Causal Inference in Empirical Data

To impute causality, science relies either on evidence about the process, or clever experiment design that obviates (perhaps more correctly, mitigates) the need to know the process, though researchers are often encouraged to have a story to explain the process, and test variables implicated in the story.

Experimentation provides one of the best ways to reliably impute causality. However for experiments to have value outside (the labs), the ‘treatment’ must be ‘ecological’ as in reflect the typical values that the variables takes in the world –for example, effect of news is best measured with either real life news clips or something similar, and the findings must hold up in the field (through surveys/field experiments). The problem is that most problems in Social Science cannot be studied experimentally. Brady et al. (2001:8) write: “A central reason why both qualitative and quantitative research are hard to do well is that any study based on observational (i.e., non-experimental) data faces the fundamental inferential challenge of eliminating rival explanations.” While most Social Science papers (and certainly practitioners) talk about ‘eliminating’ rival explanations, one doesn’t quite have to do that. Social Scientists often times include variables reflecting ‘rival explanations’ as ‘straw variables’ (to refer to the straw man they will blow at the end) in a regression equation, to show how much variance is ‘explained’ by their variable of choice as compared to the ‘straw variables’.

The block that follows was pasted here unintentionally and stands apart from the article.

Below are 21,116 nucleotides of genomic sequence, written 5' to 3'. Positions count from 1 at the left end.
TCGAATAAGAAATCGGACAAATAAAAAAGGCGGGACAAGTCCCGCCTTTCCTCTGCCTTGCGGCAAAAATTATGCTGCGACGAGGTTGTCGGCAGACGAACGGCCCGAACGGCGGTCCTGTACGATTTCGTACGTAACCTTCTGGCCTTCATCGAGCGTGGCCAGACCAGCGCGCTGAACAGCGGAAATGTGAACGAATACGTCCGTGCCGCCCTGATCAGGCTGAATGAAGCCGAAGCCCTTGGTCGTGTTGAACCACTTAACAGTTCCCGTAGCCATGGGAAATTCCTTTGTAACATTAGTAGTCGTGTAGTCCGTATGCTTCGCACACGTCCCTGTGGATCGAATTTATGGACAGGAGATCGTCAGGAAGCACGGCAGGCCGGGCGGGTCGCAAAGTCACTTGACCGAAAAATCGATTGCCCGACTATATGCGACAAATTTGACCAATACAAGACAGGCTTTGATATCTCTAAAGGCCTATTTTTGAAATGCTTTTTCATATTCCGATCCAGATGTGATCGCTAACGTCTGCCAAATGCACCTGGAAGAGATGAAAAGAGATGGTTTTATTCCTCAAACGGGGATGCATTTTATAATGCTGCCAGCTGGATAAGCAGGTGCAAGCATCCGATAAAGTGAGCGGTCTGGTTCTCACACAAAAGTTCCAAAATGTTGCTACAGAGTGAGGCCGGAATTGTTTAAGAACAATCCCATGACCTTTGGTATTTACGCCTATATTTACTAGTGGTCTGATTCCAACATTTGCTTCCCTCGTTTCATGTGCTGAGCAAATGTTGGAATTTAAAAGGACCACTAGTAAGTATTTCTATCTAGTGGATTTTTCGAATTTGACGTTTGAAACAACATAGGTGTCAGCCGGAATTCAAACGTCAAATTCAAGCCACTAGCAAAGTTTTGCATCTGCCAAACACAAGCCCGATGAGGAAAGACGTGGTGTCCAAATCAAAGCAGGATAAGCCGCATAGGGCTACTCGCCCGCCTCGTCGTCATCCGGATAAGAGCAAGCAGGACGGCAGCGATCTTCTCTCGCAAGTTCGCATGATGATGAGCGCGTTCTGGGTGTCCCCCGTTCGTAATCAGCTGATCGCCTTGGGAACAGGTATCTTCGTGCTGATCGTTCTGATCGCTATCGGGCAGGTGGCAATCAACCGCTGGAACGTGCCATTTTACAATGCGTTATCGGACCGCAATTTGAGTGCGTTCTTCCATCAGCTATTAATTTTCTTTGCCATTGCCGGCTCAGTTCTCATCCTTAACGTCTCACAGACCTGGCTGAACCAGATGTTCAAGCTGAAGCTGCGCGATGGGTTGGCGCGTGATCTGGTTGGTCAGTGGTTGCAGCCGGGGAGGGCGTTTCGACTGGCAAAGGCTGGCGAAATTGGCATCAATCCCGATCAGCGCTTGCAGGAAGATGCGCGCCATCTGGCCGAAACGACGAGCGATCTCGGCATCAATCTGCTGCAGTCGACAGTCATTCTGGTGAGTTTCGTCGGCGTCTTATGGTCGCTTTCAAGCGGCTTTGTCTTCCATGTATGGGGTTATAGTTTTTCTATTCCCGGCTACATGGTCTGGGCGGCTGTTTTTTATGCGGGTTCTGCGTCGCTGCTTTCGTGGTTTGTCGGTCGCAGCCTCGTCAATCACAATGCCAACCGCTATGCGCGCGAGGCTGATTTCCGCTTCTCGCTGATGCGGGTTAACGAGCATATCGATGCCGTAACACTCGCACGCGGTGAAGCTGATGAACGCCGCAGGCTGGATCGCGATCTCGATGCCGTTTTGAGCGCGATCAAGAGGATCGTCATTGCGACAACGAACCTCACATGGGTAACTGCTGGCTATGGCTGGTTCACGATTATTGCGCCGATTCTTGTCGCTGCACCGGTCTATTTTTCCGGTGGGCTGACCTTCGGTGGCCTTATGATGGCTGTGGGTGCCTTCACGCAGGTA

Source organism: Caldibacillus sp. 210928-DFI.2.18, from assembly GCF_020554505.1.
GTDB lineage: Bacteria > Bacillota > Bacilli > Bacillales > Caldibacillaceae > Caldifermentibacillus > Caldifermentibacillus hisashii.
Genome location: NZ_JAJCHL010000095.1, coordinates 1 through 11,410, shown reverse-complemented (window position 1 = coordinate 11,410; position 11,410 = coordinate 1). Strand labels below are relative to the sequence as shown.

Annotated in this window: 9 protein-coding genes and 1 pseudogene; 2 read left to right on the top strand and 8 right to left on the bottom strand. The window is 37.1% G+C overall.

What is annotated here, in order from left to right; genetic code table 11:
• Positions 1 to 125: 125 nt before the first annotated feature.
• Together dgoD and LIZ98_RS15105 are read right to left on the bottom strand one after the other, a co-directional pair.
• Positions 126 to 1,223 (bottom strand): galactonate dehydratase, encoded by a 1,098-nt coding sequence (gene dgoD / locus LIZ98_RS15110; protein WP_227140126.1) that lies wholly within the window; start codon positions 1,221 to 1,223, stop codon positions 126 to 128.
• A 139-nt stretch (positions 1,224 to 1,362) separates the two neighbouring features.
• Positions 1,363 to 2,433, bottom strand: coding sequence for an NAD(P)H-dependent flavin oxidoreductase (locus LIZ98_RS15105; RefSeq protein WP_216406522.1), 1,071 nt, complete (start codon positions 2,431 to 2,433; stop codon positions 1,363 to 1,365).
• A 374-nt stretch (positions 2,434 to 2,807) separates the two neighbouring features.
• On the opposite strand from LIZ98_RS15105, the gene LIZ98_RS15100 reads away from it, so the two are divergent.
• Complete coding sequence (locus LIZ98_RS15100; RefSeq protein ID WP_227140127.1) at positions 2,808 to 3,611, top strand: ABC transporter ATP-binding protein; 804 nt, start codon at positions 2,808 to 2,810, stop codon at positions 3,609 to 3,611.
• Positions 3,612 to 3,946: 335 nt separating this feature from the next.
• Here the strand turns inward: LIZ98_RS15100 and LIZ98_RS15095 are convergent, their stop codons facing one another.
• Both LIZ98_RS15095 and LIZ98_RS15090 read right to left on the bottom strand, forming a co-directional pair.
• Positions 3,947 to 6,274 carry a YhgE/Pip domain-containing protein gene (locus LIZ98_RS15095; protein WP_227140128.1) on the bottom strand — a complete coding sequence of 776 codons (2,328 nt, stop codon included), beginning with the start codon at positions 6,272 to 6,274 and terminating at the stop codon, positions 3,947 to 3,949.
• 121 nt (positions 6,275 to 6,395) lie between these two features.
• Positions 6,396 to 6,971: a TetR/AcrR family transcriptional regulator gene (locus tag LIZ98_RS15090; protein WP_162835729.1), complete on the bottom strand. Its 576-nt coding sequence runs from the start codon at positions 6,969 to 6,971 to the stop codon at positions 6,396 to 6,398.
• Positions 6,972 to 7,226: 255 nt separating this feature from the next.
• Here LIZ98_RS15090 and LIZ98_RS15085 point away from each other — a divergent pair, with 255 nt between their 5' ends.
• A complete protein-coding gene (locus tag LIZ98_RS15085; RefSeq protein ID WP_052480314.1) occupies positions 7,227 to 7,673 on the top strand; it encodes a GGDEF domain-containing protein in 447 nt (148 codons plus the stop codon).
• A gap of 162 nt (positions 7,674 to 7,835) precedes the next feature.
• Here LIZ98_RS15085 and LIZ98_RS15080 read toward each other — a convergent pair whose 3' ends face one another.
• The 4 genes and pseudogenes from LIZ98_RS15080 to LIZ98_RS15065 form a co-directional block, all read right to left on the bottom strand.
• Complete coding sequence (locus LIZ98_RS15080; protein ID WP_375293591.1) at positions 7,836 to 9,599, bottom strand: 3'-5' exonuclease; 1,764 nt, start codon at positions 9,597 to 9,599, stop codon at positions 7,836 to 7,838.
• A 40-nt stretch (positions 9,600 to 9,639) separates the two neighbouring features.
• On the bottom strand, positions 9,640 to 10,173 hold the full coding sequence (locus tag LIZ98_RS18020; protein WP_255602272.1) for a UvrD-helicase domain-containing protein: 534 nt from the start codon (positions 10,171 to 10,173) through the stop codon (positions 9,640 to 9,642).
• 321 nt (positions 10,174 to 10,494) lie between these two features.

In Quantitative Methods, to impute causality, one makes a variety of assumptions including: a ‘ceteris paribus’ (all other things being equal – which may mean assigning away everything ‘else’ to randomization) clause, error term (non-systematic) part is not correlated with other independent variables, to infer the correlation between an explanatory variable x and dependent variable y can only be explained as x’s effect on y. In analyzing survey data, one ‘controls’ for variables using regression, or some other similar way. There are a variety of assumptions in regression models and the penalty for violation of each of these assumptions. In Qualitative Methods, one can either analytically (or where possible empirically) control for variables, or trace the process.